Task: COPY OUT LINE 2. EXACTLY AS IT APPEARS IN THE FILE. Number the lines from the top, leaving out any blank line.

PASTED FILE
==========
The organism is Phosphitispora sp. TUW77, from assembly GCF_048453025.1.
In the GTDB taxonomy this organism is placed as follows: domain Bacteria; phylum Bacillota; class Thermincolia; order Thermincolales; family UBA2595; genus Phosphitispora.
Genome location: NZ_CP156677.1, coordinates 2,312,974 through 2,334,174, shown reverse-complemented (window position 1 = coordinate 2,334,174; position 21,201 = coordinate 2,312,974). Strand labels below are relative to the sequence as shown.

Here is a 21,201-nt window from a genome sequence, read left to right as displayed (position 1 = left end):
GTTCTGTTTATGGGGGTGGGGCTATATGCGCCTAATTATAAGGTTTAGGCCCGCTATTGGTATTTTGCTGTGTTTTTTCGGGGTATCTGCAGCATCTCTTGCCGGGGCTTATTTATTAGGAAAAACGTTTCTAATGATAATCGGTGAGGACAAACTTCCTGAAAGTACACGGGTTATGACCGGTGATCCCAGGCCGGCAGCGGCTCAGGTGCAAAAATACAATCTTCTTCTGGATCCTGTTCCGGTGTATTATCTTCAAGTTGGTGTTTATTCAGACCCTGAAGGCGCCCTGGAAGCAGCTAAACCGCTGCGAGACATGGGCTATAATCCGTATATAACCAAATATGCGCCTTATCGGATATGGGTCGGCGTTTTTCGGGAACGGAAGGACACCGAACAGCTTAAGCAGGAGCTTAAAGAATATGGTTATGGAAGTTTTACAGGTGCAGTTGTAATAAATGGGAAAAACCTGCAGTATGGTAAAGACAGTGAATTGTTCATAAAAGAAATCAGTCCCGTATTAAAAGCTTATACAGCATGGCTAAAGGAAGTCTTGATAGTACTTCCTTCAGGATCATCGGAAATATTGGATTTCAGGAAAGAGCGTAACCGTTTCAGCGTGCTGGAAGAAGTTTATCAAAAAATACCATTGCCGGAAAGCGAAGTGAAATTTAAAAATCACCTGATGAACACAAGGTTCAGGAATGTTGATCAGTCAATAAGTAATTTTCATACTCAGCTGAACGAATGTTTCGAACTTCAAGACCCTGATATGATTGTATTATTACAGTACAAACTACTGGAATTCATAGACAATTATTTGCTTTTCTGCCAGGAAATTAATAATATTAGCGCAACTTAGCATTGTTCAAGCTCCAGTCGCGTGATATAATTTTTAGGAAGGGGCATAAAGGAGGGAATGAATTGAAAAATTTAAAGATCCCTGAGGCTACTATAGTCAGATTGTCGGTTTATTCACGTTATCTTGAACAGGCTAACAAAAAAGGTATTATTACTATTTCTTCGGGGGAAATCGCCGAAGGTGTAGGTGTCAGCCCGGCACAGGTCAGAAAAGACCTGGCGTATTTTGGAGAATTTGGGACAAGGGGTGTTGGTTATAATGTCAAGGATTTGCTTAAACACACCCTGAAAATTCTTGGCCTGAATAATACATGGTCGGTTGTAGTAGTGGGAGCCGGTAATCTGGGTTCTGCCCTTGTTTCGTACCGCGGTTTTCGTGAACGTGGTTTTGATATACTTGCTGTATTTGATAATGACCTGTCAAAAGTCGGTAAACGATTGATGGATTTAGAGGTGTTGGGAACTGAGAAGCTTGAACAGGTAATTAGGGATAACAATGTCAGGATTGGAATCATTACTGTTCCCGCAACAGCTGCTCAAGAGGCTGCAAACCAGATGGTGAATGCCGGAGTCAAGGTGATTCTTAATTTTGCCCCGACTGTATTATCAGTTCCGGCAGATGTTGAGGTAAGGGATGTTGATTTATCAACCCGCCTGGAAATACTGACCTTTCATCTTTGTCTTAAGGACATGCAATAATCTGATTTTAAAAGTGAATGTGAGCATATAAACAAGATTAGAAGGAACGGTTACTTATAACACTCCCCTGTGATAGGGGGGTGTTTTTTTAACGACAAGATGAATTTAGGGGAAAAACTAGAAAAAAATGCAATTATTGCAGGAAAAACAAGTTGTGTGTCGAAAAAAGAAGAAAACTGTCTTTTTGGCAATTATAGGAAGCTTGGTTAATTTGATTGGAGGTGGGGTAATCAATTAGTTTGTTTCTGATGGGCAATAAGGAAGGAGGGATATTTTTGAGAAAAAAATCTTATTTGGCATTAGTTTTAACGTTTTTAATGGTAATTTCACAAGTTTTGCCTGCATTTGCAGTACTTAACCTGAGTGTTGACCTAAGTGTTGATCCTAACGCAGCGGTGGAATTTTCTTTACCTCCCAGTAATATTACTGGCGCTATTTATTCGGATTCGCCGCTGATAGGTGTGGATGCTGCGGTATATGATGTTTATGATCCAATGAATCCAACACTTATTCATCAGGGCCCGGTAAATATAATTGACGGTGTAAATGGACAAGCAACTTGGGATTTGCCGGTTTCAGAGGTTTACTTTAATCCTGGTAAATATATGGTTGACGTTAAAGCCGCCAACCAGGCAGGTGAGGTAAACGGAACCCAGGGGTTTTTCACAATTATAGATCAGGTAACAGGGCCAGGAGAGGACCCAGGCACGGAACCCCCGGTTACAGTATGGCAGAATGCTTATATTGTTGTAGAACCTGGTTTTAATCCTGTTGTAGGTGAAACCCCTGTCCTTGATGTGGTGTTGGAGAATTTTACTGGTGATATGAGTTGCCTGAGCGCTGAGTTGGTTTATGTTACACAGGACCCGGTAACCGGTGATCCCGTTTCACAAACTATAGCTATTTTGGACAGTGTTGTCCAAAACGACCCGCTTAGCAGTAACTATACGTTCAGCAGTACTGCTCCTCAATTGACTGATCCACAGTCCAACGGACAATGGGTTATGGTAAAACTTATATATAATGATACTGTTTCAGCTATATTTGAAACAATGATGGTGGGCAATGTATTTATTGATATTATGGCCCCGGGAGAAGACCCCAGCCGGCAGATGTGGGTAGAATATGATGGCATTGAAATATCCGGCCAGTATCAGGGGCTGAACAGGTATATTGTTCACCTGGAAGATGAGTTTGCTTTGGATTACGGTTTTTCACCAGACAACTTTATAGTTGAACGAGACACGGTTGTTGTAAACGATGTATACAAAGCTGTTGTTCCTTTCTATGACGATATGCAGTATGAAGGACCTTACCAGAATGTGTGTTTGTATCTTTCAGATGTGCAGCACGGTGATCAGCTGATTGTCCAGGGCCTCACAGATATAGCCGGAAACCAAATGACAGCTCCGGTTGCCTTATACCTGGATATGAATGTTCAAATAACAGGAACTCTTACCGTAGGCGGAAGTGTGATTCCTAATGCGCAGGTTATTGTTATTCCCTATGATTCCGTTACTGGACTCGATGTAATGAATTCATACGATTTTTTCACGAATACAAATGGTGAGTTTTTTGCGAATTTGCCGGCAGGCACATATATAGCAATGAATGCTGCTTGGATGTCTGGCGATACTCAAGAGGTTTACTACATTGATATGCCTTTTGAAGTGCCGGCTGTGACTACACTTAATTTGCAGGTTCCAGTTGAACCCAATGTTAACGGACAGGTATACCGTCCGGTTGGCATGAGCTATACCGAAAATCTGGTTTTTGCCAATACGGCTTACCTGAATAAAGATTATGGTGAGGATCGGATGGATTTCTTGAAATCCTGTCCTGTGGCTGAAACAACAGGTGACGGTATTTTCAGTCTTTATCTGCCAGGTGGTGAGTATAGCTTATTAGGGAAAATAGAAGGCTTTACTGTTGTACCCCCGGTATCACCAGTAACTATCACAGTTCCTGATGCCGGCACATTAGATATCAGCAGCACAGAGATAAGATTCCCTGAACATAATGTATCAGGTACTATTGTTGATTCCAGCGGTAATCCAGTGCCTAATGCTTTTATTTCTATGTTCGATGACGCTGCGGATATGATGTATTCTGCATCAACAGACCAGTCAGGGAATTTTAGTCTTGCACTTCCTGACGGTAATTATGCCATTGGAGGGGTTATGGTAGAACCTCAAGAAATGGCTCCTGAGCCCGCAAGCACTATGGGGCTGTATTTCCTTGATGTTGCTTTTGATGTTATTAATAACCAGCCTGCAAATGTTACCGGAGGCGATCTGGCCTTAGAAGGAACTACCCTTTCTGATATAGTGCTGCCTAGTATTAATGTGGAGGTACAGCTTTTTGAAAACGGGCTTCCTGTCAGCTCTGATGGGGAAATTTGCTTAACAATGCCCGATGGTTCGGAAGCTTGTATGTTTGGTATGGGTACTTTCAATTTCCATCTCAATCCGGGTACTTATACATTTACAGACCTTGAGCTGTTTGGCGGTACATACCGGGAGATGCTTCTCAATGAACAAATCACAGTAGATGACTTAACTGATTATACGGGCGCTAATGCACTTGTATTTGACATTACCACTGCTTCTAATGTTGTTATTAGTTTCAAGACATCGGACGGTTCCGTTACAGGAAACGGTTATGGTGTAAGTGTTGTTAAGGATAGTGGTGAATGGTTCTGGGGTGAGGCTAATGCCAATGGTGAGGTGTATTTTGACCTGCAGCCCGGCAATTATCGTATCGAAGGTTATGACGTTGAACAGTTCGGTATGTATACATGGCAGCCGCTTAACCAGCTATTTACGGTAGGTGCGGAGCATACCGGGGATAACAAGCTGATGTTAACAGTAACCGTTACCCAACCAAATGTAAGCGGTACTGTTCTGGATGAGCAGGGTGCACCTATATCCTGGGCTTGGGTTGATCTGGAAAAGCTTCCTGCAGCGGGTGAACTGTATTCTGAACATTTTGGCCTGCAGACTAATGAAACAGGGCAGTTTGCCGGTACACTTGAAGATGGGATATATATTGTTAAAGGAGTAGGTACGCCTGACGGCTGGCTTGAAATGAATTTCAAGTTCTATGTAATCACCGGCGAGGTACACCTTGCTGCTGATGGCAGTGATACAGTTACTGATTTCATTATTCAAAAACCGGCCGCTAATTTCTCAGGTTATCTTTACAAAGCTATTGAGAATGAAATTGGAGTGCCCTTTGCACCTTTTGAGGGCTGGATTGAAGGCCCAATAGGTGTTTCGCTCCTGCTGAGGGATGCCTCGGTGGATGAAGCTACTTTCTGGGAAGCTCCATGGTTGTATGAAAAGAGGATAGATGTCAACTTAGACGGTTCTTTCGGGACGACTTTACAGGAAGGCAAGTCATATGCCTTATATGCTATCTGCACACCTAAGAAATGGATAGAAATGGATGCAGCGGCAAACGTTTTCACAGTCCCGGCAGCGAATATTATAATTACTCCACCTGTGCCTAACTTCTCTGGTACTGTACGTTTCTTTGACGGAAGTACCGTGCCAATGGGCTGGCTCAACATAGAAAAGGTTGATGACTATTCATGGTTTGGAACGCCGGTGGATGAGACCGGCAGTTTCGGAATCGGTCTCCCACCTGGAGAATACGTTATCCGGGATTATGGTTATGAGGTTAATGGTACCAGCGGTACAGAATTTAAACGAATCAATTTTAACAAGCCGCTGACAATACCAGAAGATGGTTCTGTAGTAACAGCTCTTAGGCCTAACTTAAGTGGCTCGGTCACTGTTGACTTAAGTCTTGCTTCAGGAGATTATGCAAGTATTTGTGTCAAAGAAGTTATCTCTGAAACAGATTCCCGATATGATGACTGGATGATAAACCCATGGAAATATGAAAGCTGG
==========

In the GTDB taxonomy this organism is placed as follows: domain Bacteria; phylum Bacillota; class Thermincolia; order Thermincolales; family UBA2595; genus Phosphitispora.